Tactile stimulation of the hand causes bilateral cortical activation: A functional magnetic resonance study in humans
1999 (English)In: Neuroscience Letters, ISSN 0304-3940, E-ISSN 1872-7972, Vol. 271, no 1, 29-32 p.Article in journal (Refereed) Published
The purpose of the present study was to assess the somatotopy of the cortical sensory representation of the fingers using a natural tactile stimulation of the glabrous skin. Multislice echoplanar imaging techniques were utilized to investigate blood oxygen level dependent (BOLD) signal changes as a measure of cortical activation. Repetitive sensory stimulation of the glabrous skin of digit II–III and digit IV–V resulted in a multifocal signal increase in a restricted area near the central sulcus in the contralateral hemisphere with a considerable overlap between the activated areas of digit II–III and digit IV–V. In addition, in all subjects tactile stimulation resulted in ipsilateral signal increase near the central sulcus, which was 15–22% of the contralateral effect. Stimulation of digit II–III caused significantly (P<0.05) more activated voxels than digit IV–V in the contralateral hemisphere for both hands and for the left hand in the ipsilateral hemisphere. These findings suggest an ipsilateral activation of the primary somatosensory cortex during a natural tactile stimulation of the digits in humans.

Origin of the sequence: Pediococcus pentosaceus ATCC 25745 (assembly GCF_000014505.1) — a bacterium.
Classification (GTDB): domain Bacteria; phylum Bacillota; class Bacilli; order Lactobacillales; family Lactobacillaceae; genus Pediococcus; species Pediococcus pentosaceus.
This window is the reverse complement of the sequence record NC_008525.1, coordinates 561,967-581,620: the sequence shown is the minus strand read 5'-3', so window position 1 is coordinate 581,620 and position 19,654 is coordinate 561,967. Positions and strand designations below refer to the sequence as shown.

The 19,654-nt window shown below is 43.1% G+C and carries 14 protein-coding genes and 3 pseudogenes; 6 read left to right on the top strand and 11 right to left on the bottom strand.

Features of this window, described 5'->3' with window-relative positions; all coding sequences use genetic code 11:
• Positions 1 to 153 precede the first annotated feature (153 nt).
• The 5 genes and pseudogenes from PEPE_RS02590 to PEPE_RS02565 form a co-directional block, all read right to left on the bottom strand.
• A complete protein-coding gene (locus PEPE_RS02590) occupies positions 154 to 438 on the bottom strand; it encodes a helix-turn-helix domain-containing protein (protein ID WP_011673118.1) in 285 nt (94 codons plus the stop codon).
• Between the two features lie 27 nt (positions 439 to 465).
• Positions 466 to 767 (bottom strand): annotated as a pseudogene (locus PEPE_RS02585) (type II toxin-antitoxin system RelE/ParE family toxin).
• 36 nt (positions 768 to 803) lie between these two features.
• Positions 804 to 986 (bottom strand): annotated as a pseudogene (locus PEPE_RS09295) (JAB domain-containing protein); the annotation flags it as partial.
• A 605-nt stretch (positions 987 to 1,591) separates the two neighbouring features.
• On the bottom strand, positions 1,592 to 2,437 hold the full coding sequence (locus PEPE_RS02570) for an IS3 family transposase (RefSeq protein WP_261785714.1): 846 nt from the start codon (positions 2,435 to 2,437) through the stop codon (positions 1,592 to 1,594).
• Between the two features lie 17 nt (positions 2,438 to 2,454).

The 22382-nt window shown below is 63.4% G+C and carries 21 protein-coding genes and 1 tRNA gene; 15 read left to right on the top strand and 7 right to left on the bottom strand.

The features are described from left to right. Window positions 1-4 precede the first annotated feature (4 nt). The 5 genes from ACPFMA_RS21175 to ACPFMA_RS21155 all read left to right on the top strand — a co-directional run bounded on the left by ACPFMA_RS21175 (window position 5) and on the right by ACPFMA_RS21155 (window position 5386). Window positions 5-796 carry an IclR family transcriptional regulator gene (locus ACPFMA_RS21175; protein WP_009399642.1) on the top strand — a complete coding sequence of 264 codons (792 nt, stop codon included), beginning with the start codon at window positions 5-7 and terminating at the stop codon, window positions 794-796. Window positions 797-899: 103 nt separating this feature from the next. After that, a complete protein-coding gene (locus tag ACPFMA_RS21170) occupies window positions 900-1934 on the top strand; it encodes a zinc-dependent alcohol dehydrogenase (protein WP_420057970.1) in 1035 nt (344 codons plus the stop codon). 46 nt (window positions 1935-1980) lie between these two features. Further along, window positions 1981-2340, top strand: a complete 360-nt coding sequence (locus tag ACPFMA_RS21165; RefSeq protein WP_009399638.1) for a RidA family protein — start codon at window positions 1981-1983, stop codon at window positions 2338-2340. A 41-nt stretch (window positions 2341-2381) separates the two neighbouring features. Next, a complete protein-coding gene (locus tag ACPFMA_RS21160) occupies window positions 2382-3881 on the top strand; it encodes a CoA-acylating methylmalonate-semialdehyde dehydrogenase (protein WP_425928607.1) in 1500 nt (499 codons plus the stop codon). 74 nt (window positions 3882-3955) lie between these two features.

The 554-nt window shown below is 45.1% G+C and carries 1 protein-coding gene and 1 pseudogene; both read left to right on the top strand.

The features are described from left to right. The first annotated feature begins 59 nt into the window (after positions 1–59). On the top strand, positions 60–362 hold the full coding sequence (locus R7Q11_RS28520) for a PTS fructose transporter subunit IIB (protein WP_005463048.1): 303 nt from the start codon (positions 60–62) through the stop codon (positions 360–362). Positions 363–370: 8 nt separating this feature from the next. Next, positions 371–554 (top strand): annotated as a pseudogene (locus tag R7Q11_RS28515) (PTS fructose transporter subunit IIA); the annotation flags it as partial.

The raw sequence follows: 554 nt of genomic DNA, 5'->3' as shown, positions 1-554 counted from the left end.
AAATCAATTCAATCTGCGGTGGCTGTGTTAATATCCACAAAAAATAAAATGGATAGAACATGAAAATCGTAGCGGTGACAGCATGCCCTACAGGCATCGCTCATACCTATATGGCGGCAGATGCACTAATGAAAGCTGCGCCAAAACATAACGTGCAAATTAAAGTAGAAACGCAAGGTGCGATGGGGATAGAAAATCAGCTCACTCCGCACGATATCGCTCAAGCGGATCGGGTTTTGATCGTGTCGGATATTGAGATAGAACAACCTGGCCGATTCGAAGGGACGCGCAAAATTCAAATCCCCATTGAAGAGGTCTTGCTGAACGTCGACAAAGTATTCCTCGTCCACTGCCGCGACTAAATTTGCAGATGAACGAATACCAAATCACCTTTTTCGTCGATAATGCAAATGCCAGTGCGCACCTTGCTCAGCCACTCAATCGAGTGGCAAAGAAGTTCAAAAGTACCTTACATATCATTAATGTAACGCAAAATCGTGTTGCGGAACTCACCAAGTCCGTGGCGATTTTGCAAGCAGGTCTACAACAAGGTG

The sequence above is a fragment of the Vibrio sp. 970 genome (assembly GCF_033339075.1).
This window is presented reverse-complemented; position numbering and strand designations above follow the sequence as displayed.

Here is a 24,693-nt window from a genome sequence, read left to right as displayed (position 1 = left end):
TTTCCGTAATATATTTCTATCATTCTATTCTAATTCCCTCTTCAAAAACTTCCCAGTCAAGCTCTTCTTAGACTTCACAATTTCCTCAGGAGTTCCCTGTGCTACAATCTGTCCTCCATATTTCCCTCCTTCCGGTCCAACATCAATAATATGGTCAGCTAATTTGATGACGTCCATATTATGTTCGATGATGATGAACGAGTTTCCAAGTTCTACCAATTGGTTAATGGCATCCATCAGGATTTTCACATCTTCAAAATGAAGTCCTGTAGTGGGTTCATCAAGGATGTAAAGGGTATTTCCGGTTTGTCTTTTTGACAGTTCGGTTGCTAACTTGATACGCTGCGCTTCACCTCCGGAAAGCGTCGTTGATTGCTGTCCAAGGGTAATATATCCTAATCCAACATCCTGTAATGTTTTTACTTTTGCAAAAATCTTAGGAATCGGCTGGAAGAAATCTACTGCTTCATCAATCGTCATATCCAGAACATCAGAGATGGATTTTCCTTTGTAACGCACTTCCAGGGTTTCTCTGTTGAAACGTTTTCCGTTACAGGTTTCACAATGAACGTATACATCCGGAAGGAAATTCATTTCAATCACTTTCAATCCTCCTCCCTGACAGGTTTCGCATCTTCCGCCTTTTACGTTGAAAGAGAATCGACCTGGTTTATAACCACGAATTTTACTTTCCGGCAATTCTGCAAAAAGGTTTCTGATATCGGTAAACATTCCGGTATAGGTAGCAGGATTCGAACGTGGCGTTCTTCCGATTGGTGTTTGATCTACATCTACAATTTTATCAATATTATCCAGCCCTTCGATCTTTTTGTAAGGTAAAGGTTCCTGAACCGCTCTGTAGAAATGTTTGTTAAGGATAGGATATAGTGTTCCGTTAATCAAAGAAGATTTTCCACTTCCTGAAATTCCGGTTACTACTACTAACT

Place, publisher, year, edition, pages
1999. Vol. 271, no 1, 29-32 p.
Human, Ipsilateral, Functional magnetic resonance imaging, Sensory, Somatosensory, Tactile, Glabrous, Digits
Medical and Health Sciences
IdentifiersURN: urn:nbn:se:liu:diva-25067DOI: 10.1016/S0304-3940(99)00508-XLocal ID: 9497OAI: oai:DiVA.org:liu-25067DiVA: diva2:245393